Linked by Thom Holwerda on Tue 12th Jun 2007 19:46 UTC, submitted by Dale Smoker
Legal Internet search leader Google is trying to convince federal and state authorities that Microsoft's Vista operating system is stifling competition as the high-tech heavyweights wrestle for the allegiance of personal computer users. In a 49-page document filed April 18 with the U.S. Justice Department and state attorneys general, Google alleged that the latest version of Microsoft's Windows operating system impairs the performance of 'desktop search' programs that find data stored on a computer's hard drive. Besides bogging down competing programs, Google alleged Microsoft had made it too complicated to turn off the desktop search feature built into Vista.
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Member since:

See the whole DR-DOS saga. I trust you are familiar with it? It's not exactly the same thing, but it's an example of Microsoft wilfully hampering competition through technical means.

Again, I'm not saying that Google has a case or not. Unlike you, though, I'm not automatically assuming that Microsoft is probably in the right. In my opinion, there is not enough data right now to say that Google's chances of having a case are good, even or slim.

Reply Parent Score: 5

sappyvcv Member since:

I'm guessing that Microsoft is "in the right" based on a few things:
1) Conspiracy factor
2) Them understanding the consequences based on history.
3) The internet factor making it harder to subdue such information
4) The shared-source initiative
5) Many more people would be in the know of this (related to point 1 really) making it harder to keep secret

Signs point to it being quite unlikely, not impossible.

Reply Parent Score: 3

archiesteel Member since:

Well, point number 1 really isn't something that makes it more or less likely. Conspiracies do exist, even if they are not as common as some would believe. But you can't say that something would be less likely to happen *because* it would be a conspiracy. That doesn't make any logical sense.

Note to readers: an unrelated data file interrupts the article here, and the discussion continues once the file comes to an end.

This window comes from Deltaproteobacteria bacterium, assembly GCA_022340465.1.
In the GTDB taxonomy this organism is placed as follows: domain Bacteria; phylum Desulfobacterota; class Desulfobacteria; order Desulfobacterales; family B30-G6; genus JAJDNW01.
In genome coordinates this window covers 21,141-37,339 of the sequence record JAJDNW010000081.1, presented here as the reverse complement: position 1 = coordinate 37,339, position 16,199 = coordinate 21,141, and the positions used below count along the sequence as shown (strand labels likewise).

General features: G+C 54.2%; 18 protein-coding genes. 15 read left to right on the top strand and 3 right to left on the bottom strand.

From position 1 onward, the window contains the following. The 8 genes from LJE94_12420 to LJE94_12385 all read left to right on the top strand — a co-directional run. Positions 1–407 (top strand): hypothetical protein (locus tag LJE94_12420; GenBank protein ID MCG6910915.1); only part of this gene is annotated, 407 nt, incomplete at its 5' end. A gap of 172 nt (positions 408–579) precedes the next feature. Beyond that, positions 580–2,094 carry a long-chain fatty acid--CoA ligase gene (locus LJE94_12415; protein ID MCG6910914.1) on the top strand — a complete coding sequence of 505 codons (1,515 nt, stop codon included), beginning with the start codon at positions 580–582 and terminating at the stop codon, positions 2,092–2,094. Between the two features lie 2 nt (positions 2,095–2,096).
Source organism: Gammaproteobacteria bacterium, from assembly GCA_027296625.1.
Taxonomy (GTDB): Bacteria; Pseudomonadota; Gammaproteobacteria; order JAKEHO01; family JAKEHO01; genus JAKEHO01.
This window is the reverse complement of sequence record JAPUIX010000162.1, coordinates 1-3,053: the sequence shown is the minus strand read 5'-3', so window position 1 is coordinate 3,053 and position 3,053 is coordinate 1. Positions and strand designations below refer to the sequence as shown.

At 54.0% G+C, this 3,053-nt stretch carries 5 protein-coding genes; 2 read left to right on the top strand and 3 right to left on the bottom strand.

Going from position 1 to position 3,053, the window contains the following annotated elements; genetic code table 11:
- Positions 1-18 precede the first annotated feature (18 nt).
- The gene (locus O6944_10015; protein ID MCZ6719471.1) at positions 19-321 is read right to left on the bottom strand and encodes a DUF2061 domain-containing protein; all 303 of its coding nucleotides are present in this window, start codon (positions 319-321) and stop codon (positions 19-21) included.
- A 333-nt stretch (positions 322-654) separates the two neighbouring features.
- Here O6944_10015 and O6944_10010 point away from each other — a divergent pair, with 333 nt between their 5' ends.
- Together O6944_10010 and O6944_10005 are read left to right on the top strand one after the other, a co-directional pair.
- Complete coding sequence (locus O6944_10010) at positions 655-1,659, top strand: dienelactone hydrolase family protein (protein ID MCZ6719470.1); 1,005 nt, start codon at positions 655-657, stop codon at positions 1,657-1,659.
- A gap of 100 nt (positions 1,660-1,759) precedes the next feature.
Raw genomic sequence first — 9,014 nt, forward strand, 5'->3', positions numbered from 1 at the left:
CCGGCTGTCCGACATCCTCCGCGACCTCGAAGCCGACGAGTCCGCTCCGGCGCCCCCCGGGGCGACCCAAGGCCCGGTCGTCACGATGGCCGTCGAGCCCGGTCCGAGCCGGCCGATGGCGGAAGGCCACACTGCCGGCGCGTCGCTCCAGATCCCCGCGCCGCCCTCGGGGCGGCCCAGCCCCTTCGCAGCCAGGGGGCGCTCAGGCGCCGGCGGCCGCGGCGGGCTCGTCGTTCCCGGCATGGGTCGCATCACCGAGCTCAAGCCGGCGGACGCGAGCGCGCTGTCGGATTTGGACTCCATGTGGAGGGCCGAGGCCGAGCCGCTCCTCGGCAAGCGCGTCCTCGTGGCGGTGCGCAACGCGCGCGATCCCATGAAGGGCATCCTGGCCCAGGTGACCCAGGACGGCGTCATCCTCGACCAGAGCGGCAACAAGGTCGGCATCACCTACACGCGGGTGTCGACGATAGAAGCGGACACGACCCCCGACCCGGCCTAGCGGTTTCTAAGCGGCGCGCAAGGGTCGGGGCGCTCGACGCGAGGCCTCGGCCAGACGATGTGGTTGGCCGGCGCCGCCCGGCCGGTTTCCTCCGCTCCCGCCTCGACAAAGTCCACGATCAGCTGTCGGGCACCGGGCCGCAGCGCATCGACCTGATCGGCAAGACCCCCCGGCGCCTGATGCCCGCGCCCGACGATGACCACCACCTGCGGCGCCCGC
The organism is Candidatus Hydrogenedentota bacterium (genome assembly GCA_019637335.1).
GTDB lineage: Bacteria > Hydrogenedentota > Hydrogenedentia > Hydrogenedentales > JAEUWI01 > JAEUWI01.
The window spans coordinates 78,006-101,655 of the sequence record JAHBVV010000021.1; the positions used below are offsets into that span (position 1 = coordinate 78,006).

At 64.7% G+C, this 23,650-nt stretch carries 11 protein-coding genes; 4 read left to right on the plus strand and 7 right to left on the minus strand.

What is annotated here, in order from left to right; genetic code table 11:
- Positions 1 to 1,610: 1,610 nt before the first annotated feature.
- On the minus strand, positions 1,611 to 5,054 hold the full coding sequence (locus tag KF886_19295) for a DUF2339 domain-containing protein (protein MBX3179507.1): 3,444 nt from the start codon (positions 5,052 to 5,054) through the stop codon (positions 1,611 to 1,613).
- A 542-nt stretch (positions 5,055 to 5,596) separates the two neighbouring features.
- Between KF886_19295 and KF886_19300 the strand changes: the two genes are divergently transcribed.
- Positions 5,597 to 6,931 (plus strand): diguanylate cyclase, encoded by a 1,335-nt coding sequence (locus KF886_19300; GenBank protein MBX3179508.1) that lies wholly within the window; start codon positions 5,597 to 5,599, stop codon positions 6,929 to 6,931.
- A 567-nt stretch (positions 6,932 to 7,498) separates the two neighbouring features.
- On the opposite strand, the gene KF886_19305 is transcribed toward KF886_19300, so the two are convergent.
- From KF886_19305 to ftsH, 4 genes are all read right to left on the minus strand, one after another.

Point #2 makes more sense...although one can't exactly say that MS has shown a propension to learn from its mistakes in the past. On the contrary, it has often been able to get away with some pretty serious anti-competitive behavior with not much more than a slap on the wrist (especially in the U.S.).

Point #3 seems to be the same as #1 and #5, i.e. they can't do this and expect to get away with it. Again, precedent shows that MS isn't above taking this kind of risk, and being bad-mouthed on the Internet is probably the least of their concern (really, how much worse could it get...)

Point #4 is irrelevant if the code in question is not part of the shared source initiative. Since we don't have enough details yet, it's premature for you to bring this up.

I also disagree with point #5. It's possible to have secret "task forces" within a company, and it's possible to keep a secret with NDAs that are threatening enough. Apple managed to keep the lid on the iPhone for months, what makes you think a company such as MS, with much more resources, couldn't include a bit of code to degrade performance of other desktop search apps?

I still think it's premature to qualify Google's case, and that opinionating on either side right now simply highlights one's bias.

Reply Parent Score: 3

MollyC Member since:

The "DR-DOS saga" occurred 14 years ago (and involved code in a beta version of Win3.1, code that was removed for RTM). Can we please stick to this millenium?

Reply Parent Score: 2

archiesteel Member since:

Why? Did MS undergo a profound change in attitude due to the Y2K bug?

Look, I'm not saying that Google's case is solid or not. I'm merely reflecting on the fact that it's rather amusing to see the Microsoft Defense Brigade pre-emptively try to declare the case as invalid, to say the least. An unbiased observer would wait until more information was available to pass judgement.

Edited 2007-06-12 23:33

Reply Parent Score: 2

twitter Member since:

Too bad the DR-DOS "saga" happened 15 years ago and it was added to a beta version of Windows 3.x that never shipped. It was removed without threats of legal action or antitrust actions. They got rid of it before Windows shipped.

But hey, FUD is so much more fun, isn't it?

Reply Parent Score: 1

archiesteel Member since:

Read up on the whole DR-DOS saga. It wasn't just an isolated incident - Microsoft actively tried to make it harder for this competitor.

There are similar stories floating around about ACPI, and how that has made it harder for other OSes to run correctly on laptops. But, hey, Microsoft can do no wrong, right?

Reply Parent Score: 2